There’s something I’ve been meaning to talk about for a while and to put it bluntly it’s the very serious issue of mental health. I know many of you read my blog just to see nice pictures or maybe find some new songs to add to your playlist but how many of you actually know the boy behind the blog? There have been points over the last year that I never wish to experience again and now with the power of context I can look back and analyse the situation.
When our expectations and reality collide it can really get to us. That’s not just a theory, but an observable fact. Because we’re constantly comparing our lives to others whether it’s your close friends or people you see on Instagram, our brain becomes our own worst enemy. Although it’s easier said than done you should look for inspiration in someone’s social highlight reels rather than assume this is how they live their lives. This blog has been a great source of memories and looking back through the posts I made last year it shows that whatever pain you’re in, channel that into making art. Good art, bad art, it doesn’t matter as at the end of the day the only person who can judge it without prejudice is yourself 🙂
Style Division Explores: Tower Hill
So for any of you out there quietly suffering from anxiety or depression make sure you know that you’re not alone, all is not as hopeless as your brain has tricked you into believing and as cliche as it sounds, things do get better. Things do get better but with a caveat and that caveat is you. You have to make the first step yourself, accept this parasite that’s living inside you and outline all the variables that YOU can change in YOUR life.
A hero is not someone who gets the girl and lives happily ever after, a hero is someone who succeeds despite the overwhelming odds against them and that’s exactly the mentality you need to adopt. If you find yourself falling back into your old ways or the negative thoughts creep back in then distract yourself. Read a book, go for a run, www.namikeystonepa.org/valium-diazepam/ meet with a close friend or as I said above – MAKE GOOD ART
Don’t think for a second that you’re the only one going through this (although it may seem like it). Jon Hamm from Mad Men, Owen Wilson and even Winston Churchill all battled anxiety and depression throughout their lives. Winston Churchill famously called it his ‘black dog’ and the lesson he taught us about his condition was learning to live with it because it never completely goes away.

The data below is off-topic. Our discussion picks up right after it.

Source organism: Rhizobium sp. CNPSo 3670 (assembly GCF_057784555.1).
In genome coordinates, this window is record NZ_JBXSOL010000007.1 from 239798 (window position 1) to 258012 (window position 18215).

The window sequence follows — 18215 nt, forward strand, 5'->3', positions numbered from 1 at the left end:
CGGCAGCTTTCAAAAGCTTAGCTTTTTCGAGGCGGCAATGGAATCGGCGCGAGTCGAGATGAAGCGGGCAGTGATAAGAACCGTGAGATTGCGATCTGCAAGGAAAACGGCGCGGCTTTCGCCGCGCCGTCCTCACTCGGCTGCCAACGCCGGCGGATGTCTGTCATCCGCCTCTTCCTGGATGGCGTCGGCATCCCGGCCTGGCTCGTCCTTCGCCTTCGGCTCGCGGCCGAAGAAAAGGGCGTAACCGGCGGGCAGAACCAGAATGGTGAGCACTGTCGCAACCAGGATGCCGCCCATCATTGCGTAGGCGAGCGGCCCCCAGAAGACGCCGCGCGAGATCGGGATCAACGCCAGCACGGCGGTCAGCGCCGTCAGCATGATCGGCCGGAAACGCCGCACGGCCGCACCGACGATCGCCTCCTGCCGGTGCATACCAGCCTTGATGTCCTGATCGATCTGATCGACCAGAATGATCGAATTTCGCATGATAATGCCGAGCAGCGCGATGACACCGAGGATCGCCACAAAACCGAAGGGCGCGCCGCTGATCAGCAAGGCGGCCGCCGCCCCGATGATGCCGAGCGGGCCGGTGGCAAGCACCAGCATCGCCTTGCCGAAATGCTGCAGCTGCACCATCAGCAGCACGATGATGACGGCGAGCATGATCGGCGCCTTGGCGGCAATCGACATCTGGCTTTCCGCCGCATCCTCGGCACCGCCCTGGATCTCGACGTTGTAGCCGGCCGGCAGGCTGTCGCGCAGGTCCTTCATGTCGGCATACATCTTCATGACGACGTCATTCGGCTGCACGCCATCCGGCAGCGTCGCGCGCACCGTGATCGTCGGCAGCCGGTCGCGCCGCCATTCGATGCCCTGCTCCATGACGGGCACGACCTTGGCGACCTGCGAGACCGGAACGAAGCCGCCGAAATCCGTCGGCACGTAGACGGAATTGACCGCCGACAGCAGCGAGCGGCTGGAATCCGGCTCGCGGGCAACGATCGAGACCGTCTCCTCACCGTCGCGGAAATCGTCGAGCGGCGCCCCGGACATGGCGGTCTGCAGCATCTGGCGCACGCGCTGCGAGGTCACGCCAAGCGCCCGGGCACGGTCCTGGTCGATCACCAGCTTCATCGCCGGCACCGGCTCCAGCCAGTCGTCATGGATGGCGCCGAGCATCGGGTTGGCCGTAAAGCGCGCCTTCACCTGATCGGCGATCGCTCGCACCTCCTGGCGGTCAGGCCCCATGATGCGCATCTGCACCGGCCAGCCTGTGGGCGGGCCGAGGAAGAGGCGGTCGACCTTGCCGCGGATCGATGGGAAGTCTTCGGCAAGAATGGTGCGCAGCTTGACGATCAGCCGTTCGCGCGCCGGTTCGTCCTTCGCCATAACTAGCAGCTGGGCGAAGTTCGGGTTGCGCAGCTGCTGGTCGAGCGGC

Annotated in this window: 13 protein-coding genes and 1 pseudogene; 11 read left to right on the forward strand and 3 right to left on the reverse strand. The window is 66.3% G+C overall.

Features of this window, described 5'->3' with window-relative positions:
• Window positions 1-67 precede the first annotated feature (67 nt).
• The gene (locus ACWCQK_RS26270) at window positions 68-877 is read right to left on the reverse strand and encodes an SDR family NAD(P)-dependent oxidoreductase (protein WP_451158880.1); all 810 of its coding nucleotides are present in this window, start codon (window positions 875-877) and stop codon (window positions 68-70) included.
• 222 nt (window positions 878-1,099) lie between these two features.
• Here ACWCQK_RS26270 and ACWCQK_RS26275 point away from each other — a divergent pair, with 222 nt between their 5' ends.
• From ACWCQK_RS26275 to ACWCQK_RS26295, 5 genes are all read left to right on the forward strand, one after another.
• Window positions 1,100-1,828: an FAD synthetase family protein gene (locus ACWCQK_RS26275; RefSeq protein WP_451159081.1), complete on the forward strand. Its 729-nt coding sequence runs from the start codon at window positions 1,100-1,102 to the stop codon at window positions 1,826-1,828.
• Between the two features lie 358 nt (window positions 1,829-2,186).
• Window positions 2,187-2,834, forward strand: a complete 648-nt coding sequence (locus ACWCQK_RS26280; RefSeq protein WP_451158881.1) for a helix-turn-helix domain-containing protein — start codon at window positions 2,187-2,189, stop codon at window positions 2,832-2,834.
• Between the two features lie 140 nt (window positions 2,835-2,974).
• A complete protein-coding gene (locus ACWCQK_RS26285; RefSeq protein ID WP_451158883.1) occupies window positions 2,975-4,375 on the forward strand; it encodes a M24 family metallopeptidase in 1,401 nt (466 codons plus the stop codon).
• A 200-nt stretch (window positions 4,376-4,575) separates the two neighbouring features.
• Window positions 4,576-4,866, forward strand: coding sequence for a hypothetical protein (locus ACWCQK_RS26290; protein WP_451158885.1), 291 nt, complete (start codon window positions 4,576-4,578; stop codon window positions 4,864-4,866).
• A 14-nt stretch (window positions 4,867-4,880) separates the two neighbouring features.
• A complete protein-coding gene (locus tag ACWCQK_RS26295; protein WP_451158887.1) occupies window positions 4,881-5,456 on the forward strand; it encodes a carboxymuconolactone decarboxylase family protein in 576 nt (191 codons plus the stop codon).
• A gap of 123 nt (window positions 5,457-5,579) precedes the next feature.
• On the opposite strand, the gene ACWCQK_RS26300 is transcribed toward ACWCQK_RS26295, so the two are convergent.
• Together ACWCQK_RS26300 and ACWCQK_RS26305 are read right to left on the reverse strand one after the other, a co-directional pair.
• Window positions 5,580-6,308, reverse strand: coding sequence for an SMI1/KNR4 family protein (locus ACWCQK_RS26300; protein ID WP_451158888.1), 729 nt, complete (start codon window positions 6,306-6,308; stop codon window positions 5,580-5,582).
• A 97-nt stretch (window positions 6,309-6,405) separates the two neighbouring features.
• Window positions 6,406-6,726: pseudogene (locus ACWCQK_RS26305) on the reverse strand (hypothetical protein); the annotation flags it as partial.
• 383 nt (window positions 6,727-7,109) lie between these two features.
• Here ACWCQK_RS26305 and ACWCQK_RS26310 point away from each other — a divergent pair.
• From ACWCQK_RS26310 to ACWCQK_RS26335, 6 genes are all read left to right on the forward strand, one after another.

Churchill was actually so paralysed by despair that he spent time in bed, had little energy, few interests, lost his appetite, couldn’t concentrate. He was minimally functional – and this didn’t just happen once or twice in the 1930s, but also in the 1920s and 1910s and earlier. If this man can mastermind a war plan during WW2 then I’m sure taking that small risk won’t be the worst thing you’ll ever do 🙂
Greenwich park observatory
The journey of my personal black dog ends at the Royal Observatory in Greenwich. As the clocks went back on the 25th of October I decided to visit the Observatory and catch a glimpse of London through newly opened eyes. I first came here as a child with my dad although a decade later it’s safe to say my experience this time was a little more profound.
As the crowds gathered to see the blistering red sunset over London it was difficult not to feel connected with everyone around. The simple act of living and being able to appreciate beauty is enough to make it worthwhile so open your eyes, do something everyday that scares you and you’ll be surprised by the results.
If you enjoyed this post make sure to share it with your friends using the links below and check out my latest photography post where I explore the iconic Canary Wharf. As always stay classy and if you wish to tell me your story or just share something you can leave a comment below or just email me on [email protected]